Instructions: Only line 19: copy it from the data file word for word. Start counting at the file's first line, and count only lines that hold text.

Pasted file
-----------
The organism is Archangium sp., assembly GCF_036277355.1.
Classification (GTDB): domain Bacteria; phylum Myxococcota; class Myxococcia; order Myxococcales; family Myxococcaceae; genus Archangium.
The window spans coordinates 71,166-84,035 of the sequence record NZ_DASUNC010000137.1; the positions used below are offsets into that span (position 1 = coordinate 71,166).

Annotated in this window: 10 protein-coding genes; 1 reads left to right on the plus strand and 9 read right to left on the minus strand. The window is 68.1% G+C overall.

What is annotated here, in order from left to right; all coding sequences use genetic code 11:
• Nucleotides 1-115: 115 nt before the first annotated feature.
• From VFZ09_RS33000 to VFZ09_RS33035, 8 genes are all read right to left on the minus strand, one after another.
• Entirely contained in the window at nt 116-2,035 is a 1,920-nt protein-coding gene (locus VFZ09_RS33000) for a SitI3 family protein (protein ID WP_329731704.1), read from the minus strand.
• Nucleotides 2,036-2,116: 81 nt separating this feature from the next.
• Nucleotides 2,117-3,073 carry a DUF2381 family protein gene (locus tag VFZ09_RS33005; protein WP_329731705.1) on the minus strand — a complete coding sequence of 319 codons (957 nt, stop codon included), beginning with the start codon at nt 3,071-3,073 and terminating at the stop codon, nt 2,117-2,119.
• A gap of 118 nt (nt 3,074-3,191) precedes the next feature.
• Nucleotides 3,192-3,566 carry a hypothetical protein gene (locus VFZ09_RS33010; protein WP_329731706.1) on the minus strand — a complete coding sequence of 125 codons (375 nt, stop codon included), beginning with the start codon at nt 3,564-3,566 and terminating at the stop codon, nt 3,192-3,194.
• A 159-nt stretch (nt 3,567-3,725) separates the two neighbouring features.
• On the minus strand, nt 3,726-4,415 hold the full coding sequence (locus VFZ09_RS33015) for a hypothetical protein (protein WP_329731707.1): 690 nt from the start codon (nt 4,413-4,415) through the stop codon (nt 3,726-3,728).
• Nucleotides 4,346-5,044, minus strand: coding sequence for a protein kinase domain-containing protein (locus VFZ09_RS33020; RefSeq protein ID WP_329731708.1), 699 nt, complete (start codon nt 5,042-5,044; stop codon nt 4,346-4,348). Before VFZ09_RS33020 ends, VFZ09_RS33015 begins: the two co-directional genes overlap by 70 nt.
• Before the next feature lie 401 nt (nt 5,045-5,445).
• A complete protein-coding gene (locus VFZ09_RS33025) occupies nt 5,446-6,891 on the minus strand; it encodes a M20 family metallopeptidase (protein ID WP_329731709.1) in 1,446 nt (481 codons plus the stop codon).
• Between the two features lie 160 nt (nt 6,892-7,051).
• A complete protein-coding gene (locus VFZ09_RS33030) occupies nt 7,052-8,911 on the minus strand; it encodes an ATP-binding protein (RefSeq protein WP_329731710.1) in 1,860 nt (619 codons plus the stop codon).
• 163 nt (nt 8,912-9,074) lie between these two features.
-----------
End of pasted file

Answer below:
• A complete protein-coding gene (locus VFZ09_RS33030) occupies nt 7,052-8,911 on the minus strand; it encodes an ATP-binding protein (RefSeq protein WP_329731710.1) in 1,860 nt (619 codons plus the stop codon).